Prince Andrew won't voluntarily cooperate in Epstein inquiry, prosecutor says
Despite public offer to help with investigation Andrew has ‘completely shut the door’, and New York attorney general is now considering other options
Prince Andrew has “completely shut the door” on cooperating with US investigators in the Jeffrey Epstein case and they are now “considering” further options, a New York prosecutor said on Monday.
Andrew was a friend of Epstein, the wealthy financier and convicted sex offender whose death in custody while awaiting trial on sex trafficking charges in New York last year was ruled a suicide.
Andrew denies all claims of sexual misconduct relating to the Epstein case but has stepped back from public duties as a result of his connection to it.
Speaking to reporters on Monday, the Manhattan US attorney Geoffrey Berman said: “Contrary to Prince Andrew’s very public offer to cooperate with our investigation into Epstein’s co-conspirators, an offer that was conveyed via press release, Prince Andrew has now completely shut the door on voluntary cooperation and our office is considering its options.”
In November, Andrew said he was “willing to help any appropriate law enforcement agency with their investigations if required”.
Berman made a similar claim in January, which former sex crimes prosecutors told the Guardian was most likely a move designed to win political support for the investigation.
Buckingham Palace said then it would not comment and the matter was being dealt with by the prince’s legal team. Contacted on Monday, a Palace spokeswoman said: “The issue is being dealt with by the Duke of York’s legal team.”
Buckingham Palace has consistently refused to reveal any details of Andrew’s legal team but the Duke has reportedly hired Clare Montgomery, a senior barrister at Matrix Chambers, whose clients have included Augusto Pinochet, Chile’s former dictator, and Shrien Dewani, charged with and acquitted of murdering his wife in South Africa. She also prosecuted the Metropolitan police over the death of Jean Charles de Menezes, shot dead in a failed anti-terror operation.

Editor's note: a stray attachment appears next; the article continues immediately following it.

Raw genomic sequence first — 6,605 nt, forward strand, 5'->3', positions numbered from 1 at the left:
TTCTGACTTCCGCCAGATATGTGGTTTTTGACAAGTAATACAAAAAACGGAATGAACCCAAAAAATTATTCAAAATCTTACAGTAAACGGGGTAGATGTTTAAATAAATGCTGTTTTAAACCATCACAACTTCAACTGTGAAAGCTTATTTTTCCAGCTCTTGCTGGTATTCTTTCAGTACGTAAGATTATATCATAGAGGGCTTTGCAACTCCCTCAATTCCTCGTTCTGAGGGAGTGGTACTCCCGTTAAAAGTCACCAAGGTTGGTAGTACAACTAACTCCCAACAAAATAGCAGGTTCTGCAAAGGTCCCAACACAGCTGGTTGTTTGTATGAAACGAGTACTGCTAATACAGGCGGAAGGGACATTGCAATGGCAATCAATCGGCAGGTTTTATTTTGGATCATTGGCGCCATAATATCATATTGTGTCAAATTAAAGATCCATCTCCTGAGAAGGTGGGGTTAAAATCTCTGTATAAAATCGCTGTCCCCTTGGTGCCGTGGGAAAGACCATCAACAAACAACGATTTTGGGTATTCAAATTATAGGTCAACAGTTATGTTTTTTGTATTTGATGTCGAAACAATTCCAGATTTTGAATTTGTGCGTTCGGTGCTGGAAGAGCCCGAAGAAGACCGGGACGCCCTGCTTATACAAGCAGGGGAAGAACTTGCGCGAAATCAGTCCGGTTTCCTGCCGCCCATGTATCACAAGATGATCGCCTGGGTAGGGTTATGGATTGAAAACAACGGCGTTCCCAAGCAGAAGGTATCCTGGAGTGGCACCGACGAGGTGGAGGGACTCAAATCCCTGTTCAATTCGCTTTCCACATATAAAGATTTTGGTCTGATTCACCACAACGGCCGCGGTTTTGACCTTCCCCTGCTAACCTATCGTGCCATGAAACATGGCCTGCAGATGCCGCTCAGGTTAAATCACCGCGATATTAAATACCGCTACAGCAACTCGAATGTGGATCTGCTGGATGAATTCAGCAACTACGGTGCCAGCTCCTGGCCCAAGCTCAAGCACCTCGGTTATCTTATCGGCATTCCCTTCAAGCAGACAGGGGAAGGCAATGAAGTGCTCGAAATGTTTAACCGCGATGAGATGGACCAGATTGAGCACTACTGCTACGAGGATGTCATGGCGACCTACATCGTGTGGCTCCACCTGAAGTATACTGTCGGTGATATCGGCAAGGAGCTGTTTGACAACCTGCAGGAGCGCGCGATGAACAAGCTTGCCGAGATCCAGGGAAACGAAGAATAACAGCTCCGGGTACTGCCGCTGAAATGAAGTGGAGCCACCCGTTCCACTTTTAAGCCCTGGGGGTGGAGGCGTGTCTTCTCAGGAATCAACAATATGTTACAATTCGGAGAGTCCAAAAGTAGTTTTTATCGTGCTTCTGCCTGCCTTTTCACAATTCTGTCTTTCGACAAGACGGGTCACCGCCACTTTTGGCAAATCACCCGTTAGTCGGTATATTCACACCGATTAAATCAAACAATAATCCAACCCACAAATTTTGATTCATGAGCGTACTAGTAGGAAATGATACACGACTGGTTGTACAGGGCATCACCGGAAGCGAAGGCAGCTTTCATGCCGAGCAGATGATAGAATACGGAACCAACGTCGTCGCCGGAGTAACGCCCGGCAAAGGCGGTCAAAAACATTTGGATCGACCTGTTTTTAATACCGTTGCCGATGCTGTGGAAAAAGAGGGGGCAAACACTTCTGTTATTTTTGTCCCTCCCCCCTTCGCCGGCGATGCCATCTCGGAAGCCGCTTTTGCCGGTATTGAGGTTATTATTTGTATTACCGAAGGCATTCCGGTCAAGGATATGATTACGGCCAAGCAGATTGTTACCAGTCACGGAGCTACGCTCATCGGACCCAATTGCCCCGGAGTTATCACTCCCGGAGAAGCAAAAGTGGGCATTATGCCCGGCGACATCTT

Andrew has been accused of having sex with a young woman provided by Epstein, a claim he categorically denies.
In a December interview with the BBC, the accuser, Virginia Giuffre, now 35, called Andrew’s denial “BS”.
“He knows what happened,” she said. “I know what happened, and there’s only one of us telling the truth, and I know that’s me.”
The Guardian has reported that according to flight logs, Andrew was among nine people on Epstein’s plane for a trip from the US Virgin Islands to Florida in February 1999.
A lawsuit filed by the US territory’s attorney general in January cites new evidence that Epstein “held captive underage girls” there as recently as 2018.
Montgomery declined to comment to an inquiry from the Guardian. She is reportedly briefed by Gary Bloxsome, a criminal defence solicitor who has defended British troops against war crime allegations. It has been reported he was appointed directly by Andrew, though this has not been confirmed by the palace.